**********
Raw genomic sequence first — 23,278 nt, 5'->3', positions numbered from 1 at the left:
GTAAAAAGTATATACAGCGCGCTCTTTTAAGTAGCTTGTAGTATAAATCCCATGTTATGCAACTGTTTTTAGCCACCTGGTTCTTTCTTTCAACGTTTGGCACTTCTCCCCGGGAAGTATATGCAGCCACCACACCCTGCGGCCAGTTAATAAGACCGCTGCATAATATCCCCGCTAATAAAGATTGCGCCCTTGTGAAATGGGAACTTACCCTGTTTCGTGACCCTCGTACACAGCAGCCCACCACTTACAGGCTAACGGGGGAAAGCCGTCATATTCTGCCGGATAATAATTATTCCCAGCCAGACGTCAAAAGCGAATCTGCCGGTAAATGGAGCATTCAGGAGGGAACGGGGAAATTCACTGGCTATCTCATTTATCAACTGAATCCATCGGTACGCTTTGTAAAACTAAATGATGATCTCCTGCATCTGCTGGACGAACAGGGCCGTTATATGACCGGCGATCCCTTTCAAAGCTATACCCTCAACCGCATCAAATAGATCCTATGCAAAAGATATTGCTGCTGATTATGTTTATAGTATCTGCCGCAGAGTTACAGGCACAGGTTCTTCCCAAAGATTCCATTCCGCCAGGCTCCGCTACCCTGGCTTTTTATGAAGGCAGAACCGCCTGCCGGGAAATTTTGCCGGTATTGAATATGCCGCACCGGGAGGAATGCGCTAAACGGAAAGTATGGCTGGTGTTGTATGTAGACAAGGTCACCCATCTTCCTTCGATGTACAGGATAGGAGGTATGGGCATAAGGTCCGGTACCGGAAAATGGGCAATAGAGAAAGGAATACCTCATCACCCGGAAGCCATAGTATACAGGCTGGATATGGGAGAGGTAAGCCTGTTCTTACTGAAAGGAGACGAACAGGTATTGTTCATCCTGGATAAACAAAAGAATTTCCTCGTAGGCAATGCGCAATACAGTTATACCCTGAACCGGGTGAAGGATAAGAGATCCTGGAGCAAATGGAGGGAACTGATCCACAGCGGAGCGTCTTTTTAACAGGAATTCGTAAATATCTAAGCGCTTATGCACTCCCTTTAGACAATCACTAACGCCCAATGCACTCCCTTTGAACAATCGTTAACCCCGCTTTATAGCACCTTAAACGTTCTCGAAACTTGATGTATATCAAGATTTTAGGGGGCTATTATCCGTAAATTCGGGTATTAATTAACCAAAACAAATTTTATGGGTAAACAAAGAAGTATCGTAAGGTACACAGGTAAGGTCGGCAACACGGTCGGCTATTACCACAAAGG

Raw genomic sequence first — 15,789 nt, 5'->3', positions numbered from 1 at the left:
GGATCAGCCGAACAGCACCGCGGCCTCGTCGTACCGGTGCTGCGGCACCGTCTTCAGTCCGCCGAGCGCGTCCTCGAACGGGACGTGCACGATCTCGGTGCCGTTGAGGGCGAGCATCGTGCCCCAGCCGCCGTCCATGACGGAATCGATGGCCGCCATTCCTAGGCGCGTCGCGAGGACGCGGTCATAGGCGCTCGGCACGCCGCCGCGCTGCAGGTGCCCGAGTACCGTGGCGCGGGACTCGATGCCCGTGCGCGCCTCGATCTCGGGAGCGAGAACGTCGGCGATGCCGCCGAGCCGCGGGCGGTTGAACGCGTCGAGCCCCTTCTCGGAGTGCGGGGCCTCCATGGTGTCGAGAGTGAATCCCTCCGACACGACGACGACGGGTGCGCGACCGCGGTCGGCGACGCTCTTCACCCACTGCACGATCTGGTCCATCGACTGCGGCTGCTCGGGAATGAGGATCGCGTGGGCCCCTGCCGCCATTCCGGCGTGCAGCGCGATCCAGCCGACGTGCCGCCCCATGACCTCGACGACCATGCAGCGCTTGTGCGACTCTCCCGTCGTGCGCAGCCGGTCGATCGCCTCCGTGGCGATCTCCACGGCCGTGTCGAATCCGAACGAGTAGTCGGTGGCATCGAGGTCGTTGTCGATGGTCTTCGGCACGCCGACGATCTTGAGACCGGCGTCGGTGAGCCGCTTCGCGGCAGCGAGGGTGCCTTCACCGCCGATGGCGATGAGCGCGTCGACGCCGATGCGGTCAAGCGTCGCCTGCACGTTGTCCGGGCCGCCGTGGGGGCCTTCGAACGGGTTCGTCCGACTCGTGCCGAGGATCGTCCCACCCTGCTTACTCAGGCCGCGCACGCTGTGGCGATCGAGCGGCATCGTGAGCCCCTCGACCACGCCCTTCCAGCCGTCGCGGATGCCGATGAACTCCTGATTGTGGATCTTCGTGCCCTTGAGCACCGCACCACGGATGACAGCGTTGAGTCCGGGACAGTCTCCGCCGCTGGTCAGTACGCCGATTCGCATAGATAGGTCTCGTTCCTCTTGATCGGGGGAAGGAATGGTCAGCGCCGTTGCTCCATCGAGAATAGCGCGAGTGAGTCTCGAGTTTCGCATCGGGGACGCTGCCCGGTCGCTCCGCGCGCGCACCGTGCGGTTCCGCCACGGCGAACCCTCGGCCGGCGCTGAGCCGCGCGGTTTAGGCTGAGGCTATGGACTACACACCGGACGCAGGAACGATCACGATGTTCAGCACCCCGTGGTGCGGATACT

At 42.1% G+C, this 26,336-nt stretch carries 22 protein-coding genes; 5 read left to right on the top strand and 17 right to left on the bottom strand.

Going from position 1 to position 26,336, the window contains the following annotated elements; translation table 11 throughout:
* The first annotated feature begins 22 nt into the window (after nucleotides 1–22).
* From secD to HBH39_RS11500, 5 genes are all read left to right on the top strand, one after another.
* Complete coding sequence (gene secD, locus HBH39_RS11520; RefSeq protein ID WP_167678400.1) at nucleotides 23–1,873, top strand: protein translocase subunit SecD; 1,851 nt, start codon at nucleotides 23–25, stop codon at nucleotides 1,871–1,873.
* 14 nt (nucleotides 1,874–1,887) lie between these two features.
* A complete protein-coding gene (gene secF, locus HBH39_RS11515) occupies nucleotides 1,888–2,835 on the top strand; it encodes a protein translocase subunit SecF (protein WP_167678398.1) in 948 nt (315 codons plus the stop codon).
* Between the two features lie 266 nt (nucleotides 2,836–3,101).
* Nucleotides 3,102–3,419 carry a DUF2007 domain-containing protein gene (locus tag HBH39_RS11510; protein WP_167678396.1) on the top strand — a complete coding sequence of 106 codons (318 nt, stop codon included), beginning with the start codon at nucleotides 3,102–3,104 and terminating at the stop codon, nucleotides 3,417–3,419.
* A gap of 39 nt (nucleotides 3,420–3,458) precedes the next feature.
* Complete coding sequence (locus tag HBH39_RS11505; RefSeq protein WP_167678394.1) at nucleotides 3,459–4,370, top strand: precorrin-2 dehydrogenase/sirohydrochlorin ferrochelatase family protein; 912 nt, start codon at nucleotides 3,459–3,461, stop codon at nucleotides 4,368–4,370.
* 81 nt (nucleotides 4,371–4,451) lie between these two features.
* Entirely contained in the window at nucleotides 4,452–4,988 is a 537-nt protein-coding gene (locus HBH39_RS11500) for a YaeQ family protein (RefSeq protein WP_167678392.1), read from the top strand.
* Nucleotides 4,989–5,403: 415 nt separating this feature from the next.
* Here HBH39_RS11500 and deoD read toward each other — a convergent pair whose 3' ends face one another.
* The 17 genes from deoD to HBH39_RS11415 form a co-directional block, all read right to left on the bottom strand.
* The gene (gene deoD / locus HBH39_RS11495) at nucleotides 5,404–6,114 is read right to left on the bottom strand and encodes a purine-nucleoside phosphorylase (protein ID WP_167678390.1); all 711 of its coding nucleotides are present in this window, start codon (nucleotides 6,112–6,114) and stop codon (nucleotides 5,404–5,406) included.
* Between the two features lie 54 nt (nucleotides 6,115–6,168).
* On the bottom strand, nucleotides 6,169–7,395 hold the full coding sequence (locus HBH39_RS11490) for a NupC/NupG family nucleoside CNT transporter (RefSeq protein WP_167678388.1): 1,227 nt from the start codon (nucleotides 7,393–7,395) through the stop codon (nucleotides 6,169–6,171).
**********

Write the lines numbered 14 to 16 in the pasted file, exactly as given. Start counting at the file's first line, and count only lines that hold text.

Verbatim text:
* A gap of 39 nt (nucleotides 3,420–3,458) precedes the next feature.
* Complete coding sequence (locus tag HBH39_RS11505; RefSeq protein WP_167678394.1) at nucleotides 3,459–4,370, top strand: precorrin-2 dehydrogenase/sirohydrochlorin ferrochelatase family protein; 912 nt, start codon at nucleotides 3,459–3,461, stop codon at nucleotides 4,368–4,370.
* 81 nt (nucleotides 4,371–4,451) lie between these two features.